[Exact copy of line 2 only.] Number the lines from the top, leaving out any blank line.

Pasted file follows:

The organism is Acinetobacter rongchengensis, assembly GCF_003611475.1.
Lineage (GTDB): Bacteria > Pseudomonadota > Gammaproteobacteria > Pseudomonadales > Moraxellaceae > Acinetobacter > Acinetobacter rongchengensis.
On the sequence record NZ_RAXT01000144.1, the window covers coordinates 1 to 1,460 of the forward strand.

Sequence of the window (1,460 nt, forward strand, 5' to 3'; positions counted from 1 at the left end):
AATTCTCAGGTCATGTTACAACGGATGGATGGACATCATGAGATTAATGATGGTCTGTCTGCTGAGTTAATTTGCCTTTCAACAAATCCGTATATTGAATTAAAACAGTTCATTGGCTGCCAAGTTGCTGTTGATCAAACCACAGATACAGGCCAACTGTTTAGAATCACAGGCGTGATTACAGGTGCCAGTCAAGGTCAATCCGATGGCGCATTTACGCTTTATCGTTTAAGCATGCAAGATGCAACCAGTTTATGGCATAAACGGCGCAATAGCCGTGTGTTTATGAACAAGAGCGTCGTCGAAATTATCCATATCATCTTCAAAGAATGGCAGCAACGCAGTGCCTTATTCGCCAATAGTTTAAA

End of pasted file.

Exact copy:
Lineage (GTDB): Bacteria > Pseudomonadota > Gammaproteobacteria > Pseudomonadales > Moraxellaceae > Acinetobacter > Acinetobacter rongchengensis.